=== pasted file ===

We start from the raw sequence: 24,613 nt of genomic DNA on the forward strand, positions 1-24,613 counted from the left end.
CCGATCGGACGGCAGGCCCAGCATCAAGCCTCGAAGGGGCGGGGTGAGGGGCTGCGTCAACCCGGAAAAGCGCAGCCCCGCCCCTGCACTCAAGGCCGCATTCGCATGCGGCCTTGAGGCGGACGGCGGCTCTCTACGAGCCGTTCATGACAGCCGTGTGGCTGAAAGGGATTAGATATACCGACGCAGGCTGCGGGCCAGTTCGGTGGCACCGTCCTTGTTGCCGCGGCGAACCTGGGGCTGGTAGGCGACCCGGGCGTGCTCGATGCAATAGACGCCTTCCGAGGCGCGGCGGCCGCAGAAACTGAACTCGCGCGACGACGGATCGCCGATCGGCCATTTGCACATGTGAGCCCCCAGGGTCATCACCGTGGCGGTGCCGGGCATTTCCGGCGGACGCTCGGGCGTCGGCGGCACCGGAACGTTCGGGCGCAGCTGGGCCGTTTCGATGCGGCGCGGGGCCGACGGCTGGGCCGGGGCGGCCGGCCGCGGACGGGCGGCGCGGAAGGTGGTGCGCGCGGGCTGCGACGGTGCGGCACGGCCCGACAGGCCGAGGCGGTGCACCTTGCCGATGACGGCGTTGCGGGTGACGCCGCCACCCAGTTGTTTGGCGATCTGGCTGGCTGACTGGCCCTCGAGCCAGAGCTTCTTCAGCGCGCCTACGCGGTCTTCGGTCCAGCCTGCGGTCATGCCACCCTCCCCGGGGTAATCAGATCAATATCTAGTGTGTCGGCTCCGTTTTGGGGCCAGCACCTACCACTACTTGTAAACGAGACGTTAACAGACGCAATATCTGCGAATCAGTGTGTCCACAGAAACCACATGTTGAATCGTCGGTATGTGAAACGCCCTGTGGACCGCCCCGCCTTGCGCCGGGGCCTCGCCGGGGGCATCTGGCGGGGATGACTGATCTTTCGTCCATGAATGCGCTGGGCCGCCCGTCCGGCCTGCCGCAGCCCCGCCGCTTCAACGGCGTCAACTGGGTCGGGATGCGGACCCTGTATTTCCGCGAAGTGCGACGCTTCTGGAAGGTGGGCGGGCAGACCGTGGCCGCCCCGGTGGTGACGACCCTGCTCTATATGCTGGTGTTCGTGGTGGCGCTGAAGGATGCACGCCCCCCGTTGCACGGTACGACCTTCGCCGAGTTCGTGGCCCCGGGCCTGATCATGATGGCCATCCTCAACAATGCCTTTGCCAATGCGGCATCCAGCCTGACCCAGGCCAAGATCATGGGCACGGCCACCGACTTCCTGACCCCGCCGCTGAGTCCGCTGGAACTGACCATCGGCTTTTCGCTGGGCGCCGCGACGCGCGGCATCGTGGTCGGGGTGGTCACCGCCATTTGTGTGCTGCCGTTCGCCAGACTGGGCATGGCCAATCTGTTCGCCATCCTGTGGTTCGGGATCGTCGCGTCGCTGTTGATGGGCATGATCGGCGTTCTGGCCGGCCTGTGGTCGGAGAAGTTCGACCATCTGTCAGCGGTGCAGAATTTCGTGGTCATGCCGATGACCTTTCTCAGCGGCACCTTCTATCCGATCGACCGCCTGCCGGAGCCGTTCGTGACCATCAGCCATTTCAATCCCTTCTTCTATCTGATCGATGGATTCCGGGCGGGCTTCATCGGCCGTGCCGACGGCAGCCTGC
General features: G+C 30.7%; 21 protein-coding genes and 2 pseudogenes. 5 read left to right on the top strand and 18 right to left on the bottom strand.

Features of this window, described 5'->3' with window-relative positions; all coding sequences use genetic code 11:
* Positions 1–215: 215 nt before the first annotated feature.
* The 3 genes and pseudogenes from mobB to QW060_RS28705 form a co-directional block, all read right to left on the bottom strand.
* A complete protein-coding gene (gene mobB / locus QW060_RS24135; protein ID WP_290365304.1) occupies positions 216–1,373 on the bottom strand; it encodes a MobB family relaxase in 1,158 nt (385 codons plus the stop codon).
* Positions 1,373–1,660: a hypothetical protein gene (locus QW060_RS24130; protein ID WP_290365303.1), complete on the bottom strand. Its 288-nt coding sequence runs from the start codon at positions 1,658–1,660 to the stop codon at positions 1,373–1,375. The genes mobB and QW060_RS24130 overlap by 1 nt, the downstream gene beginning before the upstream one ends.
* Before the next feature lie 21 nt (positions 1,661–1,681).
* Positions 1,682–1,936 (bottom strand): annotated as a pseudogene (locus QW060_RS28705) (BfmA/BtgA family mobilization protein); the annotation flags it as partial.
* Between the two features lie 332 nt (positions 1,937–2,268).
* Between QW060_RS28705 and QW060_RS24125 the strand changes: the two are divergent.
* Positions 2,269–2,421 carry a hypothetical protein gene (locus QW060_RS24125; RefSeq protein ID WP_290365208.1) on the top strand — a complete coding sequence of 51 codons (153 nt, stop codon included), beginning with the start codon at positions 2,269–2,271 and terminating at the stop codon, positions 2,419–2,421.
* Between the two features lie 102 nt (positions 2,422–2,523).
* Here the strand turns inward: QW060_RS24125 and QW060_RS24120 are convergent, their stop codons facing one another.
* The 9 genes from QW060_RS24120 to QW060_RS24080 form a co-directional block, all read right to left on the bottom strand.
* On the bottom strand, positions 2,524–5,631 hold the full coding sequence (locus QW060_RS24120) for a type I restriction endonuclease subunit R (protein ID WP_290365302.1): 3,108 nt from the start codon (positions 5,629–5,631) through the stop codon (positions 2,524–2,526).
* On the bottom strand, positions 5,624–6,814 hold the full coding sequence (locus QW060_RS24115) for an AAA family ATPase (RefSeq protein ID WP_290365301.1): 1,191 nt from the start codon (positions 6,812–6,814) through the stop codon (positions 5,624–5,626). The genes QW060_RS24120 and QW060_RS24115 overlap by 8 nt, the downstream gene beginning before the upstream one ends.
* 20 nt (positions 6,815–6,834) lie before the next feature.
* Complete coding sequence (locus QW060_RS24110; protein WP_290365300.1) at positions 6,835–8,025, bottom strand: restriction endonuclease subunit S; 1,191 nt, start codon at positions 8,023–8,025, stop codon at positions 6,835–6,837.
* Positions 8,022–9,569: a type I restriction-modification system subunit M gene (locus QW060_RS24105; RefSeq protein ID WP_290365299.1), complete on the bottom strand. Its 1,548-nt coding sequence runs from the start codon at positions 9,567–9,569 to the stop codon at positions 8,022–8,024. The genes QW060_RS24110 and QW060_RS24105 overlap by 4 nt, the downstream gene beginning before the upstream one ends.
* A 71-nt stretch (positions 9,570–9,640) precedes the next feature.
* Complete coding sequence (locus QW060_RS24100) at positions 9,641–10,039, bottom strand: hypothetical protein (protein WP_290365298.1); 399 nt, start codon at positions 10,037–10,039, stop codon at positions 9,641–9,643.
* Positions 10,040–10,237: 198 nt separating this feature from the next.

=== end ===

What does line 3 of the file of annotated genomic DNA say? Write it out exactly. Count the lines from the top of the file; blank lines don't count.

General features: G+C 30.7%; 21 protein-coding genes and 2 pseudogenes. 5 read left to right on the top strand and 18 right to left on the bottom strand.